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Pfizer Inc. Stock Hurt by Dwindling Revenue Growth Prospects

PFE - Pfizer Inc. Stock Hurt by Dwindling Revenue Growth Prospects

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Pfizer Inc. (NYSE:PFE) stock has struggled since the release of its January 30 earnings report. Despite beats on top- and bottom-line numbers, the stock has been caught up in the swoon that’s hit the overall market in the last week.

As a result, the stock has fallen 13% in the previous week alone. However, despite this lower price, Pfizer’s drug pipeline lacks any compelling offerings that will drive revenues like its former monopoly on Lipitor. Increasing threats to the company’s pricing power have also emerged.

Given the lack of a catalyst, investors in Pfizer stock will likely see little more than rising dividends in a low-growth equity.

PFE Stock Fell Despite Beating Estimates

The drugmaker, famous for pharmaceuticals such as Lipitor, Celebrex, and Viagra, has struggled lately as its recent bestsellers have acquired generic competitors. As a result, the company has suffered for years with shrinking revenues and earnings per share (EPS). For the last five years, average annual revenues have fallen by 2.85%. EPS has been worse, with earnings falling by an average of 6.3% per year.

The company tends to surprise on earnings. For fourth quarter 2017, Pfizer reported earnings of 62 cents per share, beating estimates by 6 cents per share. Revenue for the quarter came in at over $13.7 billion, $20 million higher than expected. EPS improved from the 47 cents per share number reported in 4Q 2016.

However, revenues only increased by 0.5% year-over-year. For the full year, revenues fell from 2016 levels. Still, the company earned $2.65 per share in 2017, an increase of over 10% from 2016’s EPS of $2.40 per share.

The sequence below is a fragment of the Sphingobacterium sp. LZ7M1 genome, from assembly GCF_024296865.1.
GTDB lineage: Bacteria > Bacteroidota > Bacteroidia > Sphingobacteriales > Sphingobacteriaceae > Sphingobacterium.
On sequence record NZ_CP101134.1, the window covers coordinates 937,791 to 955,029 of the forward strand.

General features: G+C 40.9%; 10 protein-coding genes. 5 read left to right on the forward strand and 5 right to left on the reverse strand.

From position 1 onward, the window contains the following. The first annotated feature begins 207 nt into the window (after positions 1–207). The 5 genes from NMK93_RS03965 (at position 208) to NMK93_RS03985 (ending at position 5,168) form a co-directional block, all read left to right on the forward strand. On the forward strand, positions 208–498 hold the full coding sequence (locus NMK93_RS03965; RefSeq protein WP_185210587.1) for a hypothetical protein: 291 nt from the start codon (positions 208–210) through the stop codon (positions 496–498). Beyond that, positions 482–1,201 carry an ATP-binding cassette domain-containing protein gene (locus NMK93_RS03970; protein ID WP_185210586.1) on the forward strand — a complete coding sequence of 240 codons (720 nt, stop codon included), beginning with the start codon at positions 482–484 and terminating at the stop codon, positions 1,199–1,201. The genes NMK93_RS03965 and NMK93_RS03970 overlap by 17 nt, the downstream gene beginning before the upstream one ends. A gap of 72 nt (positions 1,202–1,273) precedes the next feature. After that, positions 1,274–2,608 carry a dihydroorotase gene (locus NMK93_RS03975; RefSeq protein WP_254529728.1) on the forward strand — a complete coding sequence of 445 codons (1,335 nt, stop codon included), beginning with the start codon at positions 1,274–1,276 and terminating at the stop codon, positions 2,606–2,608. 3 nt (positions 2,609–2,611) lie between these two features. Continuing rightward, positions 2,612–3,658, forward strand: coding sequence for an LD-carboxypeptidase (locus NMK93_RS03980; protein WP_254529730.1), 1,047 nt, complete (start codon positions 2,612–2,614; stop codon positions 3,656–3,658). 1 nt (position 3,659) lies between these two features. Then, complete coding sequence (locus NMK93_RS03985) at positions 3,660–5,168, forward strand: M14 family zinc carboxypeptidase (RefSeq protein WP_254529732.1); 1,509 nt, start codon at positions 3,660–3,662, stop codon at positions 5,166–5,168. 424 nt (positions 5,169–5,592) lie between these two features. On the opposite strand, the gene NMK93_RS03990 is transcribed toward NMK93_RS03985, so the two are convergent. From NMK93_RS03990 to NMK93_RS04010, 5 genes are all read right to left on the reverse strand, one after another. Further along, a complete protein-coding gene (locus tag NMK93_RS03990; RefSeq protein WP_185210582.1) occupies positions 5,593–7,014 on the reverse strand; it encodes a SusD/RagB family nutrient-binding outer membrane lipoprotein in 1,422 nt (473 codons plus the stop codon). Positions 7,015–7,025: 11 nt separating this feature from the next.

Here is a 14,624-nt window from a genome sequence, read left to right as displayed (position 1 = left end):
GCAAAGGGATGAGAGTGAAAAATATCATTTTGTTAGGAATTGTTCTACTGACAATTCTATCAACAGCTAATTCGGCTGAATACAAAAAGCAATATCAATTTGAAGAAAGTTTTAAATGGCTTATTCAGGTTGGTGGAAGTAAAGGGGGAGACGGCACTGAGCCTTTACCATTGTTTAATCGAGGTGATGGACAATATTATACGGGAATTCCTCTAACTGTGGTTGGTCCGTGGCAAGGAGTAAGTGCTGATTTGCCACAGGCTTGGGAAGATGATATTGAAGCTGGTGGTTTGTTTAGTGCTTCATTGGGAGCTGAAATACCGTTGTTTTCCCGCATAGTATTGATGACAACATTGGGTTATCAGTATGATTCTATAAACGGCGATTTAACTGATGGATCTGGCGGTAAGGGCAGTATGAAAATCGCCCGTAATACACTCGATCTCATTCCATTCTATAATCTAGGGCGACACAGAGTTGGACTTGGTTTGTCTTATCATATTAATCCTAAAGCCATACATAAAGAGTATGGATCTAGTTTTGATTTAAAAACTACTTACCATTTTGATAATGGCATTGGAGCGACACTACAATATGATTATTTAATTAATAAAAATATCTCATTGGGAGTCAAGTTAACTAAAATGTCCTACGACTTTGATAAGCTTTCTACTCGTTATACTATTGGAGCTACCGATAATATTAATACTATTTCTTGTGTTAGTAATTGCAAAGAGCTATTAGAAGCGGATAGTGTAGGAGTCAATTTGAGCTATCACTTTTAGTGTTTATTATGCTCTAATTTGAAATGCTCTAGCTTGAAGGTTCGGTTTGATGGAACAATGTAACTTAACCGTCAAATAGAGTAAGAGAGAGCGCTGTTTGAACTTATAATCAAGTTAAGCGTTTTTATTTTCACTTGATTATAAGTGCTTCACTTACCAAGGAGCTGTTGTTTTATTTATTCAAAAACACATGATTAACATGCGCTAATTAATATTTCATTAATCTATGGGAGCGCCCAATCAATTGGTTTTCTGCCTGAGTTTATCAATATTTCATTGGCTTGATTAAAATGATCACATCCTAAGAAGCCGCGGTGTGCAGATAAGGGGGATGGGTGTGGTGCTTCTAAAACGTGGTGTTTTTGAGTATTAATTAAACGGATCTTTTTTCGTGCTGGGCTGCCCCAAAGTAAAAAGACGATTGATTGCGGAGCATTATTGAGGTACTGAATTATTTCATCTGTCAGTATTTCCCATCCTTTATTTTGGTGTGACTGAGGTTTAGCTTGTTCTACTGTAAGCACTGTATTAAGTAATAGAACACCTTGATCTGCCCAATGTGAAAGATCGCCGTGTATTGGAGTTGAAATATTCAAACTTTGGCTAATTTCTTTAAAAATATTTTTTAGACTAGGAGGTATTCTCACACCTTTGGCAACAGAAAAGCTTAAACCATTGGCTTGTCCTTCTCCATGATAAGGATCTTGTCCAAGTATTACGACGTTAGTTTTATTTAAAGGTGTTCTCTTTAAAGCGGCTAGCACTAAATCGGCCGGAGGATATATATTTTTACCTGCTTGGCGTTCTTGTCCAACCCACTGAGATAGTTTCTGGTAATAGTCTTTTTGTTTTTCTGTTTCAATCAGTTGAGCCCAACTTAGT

Despite the earnings beat, the Pfizer stock price has moved steadily downward since the company announced earnings. In fact, the stock fell from its 52-week high of $39.43 per share to under $35 per share. To be sure, Pfizer stock likely got caught in the wave of selling that has hit the overall market in the last week. Still, it serves as a testament to how PFE stock struggles without a patent on a blockbuster drug.

Threats to Revenue Growth Hamper PFE Stock

Analysts predict profits will climb to $2.94 per share in 2018. They also expect only minuscule amounts of growth through 2021. With no blockbuster drug in the pipeline, upward revisions to these numbers appear unlikely. Currently, the company trades at lower valuations than peers such as Bristol-Myers Squibb Co (NYSE:BMY), Merck & Co., Inc. (NYSE:MRK), Novartis AG (ADR) (NYSE:NVS), and GlaxoSmithKline plc (ADR) (NYSE:GSK).

PFE stock once thrived under its dependence on Lipitor. Since the Lipitor patent expired, PFE stock has not sold a blockbuster drug that drives revenue. Pfizer now has patents on drugs such as Steglatro, a diabetes drug they developed with Merck. They also have been cleared to sell the leukemia drug Bespanso. Unfortunately for PFE, the company’s peers have also developed drugs in these areas.

Also, even if PFE finds its next Lipitor, a worrisome trend is emerging. Americans pay more for prescription drugs than residents of other countries. Hence, at least 19 million American import drugs from other countries to save money. While technically not legal, many cannot afford needed medications otherwise.

Drug companies face a dilemma on this issue. Legalized drug importation would likely hurt profit margins for PFE and all its peers. However, a crackdown would likely cause a political backlash and more open violation of the laws. Either way, a resolution to this issue will likely bode poorly for Pfizer profits.

Dividends Still Remain Solid for PFE

Despite threats to company profits, the stock dividend has served as one of its greater draws. The company has increased the dividend every year since 2011. Today, the company pays its shareholders $1.36 per share in annual dividends. This amounts to a yield of over 3.5%, approximately double the average S&P 500 yield. Even with the profit growth struggles, dividend growth will likely not face threats under current conditions. Still, I agree with my colleague Dana Blankenhorn that Pfizer has become a slow-growth “yield stock.”

Final Thoughts on PFE Stock

Without a catalyst to drive revenue increases, its dividend remains the only compelling offering for buyers of Pfizer stocks. Despite beating earnings in its most recent report, investors found only slow growth and an equity caught up in a volatile market. Without its next Lipitor, analysts see little more than slow growth and modest dividend increases for the foreseeable future.

Moreover, the specter of increased drug importation stands as a threat to profit margins for all drug companies. If one’s only investment goal is a decent, growing dividend, Pfizer will produce that.

Unfortunately for all investors, PFE stock offers little else.

As of this writing, Will Healy did not hold a position in any of the aforementioned stocks.


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